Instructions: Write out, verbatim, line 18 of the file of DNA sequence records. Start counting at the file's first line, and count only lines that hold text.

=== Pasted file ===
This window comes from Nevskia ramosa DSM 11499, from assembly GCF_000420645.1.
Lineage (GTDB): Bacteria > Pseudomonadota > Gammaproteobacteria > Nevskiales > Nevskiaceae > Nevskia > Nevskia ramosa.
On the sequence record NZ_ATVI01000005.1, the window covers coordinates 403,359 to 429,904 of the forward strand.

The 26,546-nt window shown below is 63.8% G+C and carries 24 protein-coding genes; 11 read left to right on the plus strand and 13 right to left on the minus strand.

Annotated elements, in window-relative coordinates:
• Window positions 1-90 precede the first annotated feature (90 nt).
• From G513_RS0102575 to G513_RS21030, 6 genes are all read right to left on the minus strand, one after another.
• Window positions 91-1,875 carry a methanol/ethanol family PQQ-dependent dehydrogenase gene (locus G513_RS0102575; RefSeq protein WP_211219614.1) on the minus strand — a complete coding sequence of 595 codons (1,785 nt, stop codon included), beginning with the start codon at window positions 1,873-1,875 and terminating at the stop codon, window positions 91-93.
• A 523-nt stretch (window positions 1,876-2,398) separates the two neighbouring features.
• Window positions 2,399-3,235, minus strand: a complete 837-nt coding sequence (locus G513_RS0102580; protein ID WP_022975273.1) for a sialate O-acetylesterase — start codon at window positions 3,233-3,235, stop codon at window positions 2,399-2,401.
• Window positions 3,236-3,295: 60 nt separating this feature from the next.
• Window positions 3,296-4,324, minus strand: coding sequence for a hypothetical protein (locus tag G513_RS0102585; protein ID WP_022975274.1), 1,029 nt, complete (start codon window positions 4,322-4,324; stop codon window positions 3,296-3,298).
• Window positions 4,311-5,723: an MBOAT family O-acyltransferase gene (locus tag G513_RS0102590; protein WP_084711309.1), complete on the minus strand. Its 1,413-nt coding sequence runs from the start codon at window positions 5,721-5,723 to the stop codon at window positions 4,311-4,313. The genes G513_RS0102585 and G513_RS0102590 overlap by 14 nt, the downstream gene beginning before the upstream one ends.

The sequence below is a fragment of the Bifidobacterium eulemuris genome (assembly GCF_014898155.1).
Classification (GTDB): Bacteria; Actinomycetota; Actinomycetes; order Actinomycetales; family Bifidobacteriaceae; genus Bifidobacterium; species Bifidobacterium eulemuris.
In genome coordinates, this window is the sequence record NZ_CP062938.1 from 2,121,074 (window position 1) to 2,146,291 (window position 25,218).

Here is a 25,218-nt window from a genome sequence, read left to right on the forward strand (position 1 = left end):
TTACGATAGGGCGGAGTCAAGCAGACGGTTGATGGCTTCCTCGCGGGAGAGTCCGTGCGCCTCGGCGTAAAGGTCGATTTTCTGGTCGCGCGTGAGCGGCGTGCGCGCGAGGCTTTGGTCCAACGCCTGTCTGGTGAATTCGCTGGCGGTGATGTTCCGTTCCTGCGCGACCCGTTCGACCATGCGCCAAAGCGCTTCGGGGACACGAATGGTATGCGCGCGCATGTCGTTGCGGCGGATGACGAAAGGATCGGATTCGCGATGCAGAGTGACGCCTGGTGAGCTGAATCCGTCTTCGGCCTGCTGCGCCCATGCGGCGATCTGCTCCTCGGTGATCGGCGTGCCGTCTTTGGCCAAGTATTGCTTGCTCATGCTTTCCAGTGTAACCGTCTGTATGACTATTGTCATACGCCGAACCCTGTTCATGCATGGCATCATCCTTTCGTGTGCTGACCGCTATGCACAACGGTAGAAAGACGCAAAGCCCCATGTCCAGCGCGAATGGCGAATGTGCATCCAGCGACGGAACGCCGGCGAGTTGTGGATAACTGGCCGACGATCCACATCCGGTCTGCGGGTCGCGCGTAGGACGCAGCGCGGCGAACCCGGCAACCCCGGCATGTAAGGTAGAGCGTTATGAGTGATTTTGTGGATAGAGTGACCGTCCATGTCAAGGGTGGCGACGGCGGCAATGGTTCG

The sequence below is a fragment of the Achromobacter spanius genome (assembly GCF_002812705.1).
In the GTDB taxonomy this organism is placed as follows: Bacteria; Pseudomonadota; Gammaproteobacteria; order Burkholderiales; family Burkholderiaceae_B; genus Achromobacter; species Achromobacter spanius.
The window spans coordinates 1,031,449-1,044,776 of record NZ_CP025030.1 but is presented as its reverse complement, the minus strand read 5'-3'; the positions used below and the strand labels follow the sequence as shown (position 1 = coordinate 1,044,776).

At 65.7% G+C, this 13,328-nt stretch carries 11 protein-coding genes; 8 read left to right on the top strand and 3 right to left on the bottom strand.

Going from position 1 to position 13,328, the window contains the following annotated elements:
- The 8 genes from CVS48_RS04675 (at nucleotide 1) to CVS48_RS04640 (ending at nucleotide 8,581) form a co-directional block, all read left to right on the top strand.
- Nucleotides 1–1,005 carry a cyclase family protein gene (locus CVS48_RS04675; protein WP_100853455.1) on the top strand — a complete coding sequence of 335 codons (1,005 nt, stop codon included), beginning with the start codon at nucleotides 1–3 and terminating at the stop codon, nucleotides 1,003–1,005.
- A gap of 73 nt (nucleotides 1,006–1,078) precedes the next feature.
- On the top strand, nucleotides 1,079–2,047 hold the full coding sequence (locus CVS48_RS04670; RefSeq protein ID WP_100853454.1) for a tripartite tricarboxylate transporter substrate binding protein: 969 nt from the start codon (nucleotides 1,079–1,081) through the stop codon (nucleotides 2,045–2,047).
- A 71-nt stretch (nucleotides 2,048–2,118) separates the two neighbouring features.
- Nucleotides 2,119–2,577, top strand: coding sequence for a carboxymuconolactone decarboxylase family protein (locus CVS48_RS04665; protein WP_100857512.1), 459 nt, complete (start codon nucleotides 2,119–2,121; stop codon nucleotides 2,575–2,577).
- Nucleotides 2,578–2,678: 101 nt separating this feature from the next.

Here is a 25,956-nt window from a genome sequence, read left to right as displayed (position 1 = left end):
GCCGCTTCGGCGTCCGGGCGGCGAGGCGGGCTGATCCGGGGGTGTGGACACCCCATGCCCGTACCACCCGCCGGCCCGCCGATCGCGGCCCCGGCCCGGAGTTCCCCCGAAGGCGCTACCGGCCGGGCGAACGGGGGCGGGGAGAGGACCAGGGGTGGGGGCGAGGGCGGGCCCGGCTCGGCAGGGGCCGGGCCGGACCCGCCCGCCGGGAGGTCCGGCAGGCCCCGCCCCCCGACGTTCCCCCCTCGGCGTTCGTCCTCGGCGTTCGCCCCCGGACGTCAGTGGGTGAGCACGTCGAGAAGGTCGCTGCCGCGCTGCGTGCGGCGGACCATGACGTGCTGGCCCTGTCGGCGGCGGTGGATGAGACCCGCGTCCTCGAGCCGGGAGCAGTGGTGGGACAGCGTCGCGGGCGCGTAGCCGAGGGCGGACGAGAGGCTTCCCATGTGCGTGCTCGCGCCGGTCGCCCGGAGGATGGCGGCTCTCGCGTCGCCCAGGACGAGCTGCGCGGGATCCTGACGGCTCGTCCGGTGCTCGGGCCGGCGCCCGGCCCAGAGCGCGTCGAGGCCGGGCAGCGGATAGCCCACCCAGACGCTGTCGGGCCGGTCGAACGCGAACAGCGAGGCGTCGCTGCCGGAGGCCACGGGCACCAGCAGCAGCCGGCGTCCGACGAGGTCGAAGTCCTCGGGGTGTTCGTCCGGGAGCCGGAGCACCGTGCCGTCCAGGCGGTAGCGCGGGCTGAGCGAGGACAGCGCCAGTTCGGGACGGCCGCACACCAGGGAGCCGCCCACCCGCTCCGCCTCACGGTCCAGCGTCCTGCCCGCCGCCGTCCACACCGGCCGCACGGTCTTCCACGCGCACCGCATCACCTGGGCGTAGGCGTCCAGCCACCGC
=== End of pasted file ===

TTACGATAGGGCGGAGTCAAGCAGACGGTTGATGGCTTCCTCGCGGGAGAGTCCGTGCGCCTCGGCGTAAAGGTCGATTTTCTGGTCGCGCGTGAGCGGCGTGCGCGCGAGGCTTTGGTCCAACGCCTGTCTGGTGAATTCGCTGGCGGTGATGTTCCGTTCCTGCGCGACCCGTTCGACCATGCGCCAAAGCGCTTCGGGGACACGAATGGTATGCGCGCGCATGTCGTTGCGGCGGATGACGAAAGGATCGGATTCGCGATGCAGAGTGACGCCTGGTGAGCTGAATCCGTCTTCGGCCTGCTGCGCCCATGCGGCGATCTGCTCCTCGGTGATCGGCGTGCCGTCTTTGGCCAAGTATTGCTTGCTCATGCTTTCCAGTGTAACCGTCTGTATGACTATTGTCATACGCCGAACCCTGTTCATGCATGGCATCATCCTTTCGTGTGCTGACCGCTATGCACAACGGTAGAAAGACGCAAAGCCCCATGTCCAGCGCGAATGGCGAATGTGCATCCAGCGACGGAACGCCGGCGAGTTGTGGATAACTGGCCGACGATCCACATCCGGTCTGCGGGTCGCGCGTAGGACGCAGCGCGGCGAACCCGGCAACCCCGGCATGTAAGGTAGAGCGTTATGAGTGATTTTGTGGATAGAGTGACCGTCCATGTCAAGGGTGGCGACGGCGGCAATGGTTCG